Training design classes for the marketing executive

The full-day executive session.
Learn six things.
Then apply those lessons to an
in-class assignment.

Together we may choose to divide this into two half-day sessions.

1. Concept development class
How to collaborate.
How to get an idea.
How to fight nice for an idea
(yeah yeah, not always possible).
How to judge an idea.
How to sell an idea.
How to protect an idea.

2. Layout and design class
Margins, columns, the grid.
White space, contrast.
Symmetry bad / im-balance good.
Eye of the reader.

3. Typography class
How to select typefaces.
How to mix typefaces, families, italics, weights.
Building a type library.
Typography and copywriting.
How to set your address and phone.
The Secret Word you should never use in a headline. (Click. Good-bye secret.)

4. Professional resources
Photographers and stock photos.
Illustrators and clip art.
Charts and graphs.
Typeface families.
Pricing guidelines and
Graphic Artists Guild.

5. Samples from the greats
Designers and art directors.

6. Developing your own style
Politics ain't design.
Beethoven in good times and bad.
Figure your available time.
Do it all?
Hire talent?
Write your own copy?
Tough and pointed copy?
Or a gentle nudge?
Creative or conforming?
Creativity, Chaucer and Poincaré.
Branding or hard-selling?
Brainstorming or creative team?

The five-lesson plan.
Five weekly Saturday mornings. Or:
Five biweekly Saturday mornings.

Basic design

Design history, examples, great ads. Discussion that focuses on your own taste level, your own value system.

Brief review of relevant software and hardware. (We do not teach software.)

Page layout basics including:
Margins, columns, the grid.
White space or no space, contrast.
Symmetry bad / im-balance good.
Focusing the reader's eye.

Two in-class hands-on assignments. One is pre-K level. One is your level.

Typography, words

Styles of typography including:
Swiss design, Helvetica, the grid.
American editorial typography: Look, Esquire, Rolling Stone, Wired, Men's Health, Good, Monocle. Ad typography: Volkswagen, CBS. Reid Miles and Blue Note Records. Herb Lubalin. Medieval illuminations. Classic and circus posters. Decorative typography. Anti-typography.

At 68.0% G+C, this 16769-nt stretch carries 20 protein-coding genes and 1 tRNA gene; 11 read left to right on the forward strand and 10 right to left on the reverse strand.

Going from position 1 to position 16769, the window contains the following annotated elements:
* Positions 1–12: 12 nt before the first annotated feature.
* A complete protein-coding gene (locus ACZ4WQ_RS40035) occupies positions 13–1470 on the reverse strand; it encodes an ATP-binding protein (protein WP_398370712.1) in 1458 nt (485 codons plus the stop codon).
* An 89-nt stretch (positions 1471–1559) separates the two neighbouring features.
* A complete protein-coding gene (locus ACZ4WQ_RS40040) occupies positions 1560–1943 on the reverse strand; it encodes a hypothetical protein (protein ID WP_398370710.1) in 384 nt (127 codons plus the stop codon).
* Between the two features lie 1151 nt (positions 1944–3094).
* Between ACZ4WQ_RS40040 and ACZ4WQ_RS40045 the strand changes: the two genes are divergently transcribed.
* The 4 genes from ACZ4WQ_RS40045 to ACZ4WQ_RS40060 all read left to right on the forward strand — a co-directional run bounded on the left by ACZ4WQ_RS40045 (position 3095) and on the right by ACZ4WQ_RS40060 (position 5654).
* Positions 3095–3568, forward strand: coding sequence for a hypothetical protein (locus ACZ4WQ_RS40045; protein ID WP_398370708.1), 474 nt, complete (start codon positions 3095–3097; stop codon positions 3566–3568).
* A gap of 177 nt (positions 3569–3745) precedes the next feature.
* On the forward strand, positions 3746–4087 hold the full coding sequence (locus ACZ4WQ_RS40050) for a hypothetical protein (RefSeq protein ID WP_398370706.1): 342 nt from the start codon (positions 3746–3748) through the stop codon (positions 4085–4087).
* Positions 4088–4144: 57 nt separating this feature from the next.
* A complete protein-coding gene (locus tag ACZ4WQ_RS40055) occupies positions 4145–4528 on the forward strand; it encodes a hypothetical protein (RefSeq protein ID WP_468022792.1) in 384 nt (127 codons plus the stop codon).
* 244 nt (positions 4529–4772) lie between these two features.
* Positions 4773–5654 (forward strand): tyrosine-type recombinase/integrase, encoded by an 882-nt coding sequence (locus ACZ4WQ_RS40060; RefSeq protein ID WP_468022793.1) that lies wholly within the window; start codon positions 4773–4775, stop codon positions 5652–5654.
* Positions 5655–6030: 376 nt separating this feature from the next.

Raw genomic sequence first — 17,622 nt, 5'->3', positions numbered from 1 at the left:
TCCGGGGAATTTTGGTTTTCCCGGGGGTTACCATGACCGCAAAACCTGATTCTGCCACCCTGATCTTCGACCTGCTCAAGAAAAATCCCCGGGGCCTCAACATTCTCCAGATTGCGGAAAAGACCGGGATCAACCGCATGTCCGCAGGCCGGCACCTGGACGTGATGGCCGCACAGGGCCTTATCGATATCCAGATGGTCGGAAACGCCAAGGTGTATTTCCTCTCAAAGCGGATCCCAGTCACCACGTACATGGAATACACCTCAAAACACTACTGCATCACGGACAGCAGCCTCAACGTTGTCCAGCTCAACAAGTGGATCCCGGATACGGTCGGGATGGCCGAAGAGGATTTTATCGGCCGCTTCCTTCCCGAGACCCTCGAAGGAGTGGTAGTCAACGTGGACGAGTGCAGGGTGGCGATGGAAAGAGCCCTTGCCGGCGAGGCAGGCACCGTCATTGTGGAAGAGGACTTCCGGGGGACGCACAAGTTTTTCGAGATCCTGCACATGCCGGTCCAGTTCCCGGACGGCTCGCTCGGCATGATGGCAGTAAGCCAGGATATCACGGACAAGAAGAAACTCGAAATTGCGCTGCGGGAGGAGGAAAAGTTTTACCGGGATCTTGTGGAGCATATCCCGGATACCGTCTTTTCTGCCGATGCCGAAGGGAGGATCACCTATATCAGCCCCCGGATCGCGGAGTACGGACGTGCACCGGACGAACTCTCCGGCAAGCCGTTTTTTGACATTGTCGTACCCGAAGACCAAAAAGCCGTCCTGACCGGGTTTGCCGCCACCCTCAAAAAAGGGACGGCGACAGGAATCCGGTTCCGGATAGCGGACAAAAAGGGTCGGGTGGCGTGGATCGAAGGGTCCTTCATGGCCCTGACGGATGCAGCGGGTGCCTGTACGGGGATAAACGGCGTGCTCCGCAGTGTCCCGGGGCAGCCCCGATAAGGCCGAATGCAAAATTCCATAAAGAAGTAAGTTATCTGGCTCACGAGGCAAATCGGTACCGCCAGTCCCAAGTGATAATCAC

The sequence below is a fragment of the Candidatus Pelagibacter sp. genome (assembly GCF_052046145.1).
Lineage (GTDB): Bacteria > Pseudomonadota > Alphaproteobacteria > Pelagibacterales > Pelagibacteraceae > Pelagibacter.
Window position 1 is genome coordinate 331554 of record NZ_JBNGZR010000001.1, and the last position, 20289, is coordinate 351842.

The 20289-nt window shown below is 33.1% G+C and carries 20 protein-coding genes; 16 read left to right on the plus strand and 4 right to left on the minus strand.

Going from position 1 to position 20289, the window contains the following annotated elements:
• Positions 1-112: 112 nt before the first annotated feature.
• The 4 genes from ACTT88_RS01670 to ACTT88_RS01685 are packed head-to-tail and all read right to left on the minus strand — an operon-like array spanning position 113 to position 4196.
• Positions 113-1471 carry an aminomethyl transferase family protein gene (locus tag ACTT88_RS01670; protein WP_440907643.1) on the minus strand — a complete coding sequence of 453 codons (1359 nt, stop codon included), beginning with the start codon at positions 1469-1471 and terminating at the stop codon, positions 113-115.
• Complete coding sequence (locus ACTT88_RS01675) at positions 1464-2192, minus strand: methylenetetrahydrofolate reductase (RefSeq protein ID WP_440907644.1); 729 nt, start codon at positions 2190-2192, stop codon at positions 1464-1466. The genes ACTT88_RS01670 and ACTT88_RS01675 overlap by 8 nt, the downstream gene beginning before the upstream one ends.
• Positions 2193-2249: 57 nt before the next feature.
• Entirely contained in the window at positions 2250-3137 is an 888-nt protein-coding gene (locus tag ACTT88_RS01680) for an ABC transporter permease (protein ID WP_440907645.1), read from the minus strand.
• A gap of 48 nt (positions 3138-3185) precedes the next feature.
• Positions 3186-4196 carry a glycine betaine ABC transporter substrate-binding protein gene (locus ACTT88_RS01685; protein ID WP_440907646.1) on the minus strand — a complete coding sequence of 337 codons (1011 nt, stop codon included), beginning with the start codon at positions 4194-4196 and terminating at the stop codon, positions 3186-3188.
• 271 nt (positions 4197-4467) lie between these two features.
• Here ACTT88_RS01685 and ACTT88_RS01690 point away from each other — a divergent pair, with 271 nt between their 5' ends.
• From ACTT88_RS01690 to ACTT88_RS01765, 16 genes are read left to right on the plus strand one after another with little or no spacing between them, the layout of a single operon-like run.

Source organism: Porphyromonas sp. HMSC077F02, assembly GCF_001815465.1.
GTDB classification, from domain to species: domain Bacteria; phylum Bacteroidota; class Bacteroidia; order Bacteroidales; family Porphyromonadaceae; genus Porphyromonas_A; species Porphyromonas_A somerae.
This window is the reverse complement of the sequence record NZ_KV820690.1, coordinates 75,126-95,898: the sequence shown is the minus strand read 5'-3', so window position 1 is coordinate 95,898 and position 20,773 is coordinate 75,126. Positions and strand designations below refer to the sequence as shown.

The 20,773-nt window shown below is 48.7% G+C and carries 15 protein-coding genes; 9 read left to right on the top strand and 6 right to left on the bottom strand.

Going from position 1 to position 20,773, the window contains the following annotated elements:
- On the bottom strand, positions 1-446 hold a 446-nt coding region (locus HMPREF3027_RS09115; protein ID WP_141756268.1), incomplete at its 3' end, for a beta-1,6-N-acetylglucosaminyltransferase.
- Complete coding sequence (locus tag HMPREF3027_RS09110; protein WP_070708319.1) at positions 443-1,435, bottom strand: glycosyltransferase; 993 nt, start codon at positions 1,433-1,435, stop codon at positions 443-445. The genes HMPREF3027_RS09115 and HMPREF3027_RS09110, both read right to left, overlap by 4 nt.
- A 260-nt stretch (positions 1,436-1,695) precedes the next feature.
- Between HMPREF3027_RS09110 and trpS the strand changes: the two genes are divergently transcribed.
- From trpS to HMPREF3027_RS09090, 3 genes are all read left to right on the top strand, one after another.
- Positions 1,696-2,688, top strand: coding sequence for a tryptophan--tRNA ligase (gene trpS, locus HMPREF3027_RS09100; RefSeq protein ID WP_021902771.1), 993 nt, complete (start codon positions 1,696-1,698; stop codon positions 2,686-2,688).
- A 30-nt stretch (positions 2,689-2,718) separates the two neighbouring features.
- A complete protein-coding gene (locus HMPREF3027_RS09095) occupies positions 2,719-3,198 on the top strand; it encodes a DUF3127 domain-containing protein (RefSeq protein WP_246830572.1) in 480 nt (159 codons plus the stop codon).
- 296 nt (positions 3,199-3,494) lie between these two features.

How to convert a typeface into a logotype.

How to mix and space typefaces.

In-class hands–on exercise modifying letterforms by hand. Review.

Great typography, examples, discussion.

Principles of copywriting.

The word everyone wants to use and should never use in a headline.

Style <<tags>> from word processor to page layout application.

In–class hands–on exercise writing headlines.

In–class hands–on exercise writing body copy.

Spell-checking, proof reading [sic] your copy.

Review hands–on assignment.

Homework if you wish.

Design management

Working in creative teams.

Collaboration vs. Consensus. Creativity vs. status quo.
Creative team vs. brainstorming.

How to remain objective and open to discussion. Ego versus overnight judgment. And the profound advantage of not caring too much (from Herb Cohen's book on principles of negotiation).

How to buy art, illustration, photography. Usage, ownership, work-for-hire.

How to work with a freelancer.

How to buy printing.
You probably should buy Claudia McCue's superb book, Real World Print Production. She makes the tricky sound like fun.

Review homework assignment.

Advanced design

Marketing and design.

Bottom-up marketing.
Guerrilla marketing.

Art direction vs. design.

Structured and freeform design.

Review homework assignment. More demanding homework if you wish.

Thinking like a designer,
or, Prepress

Optional: A guest printing and production specialist if available, if you wish, for additional cost. Or perhaps a Web techie.

Possible visit to a printer today or during the week.

Claudia McCue's production book.

As a management person, you may be asked to supervise or even produce desktop-published visual material for your company.

It can be a far cry from giving an assignment to a professional and critiquing their work,

to having a hands-on involvement with projects you write or design yourself. What may be lost is objectivity. Is there a way around that?

When the classes are over, the busy executive will be well on the way to being able to efficiently supervise creativity, feel more comfortable with the artistic personality, or to write, design, and produce effective in-house desktop publishing projects.

(But he or she may not always decide that that's the best course of action.)

Some other services for executives.

Contact: Ask Daddy Desktop
how we consult with executives
Phone 980.245.2323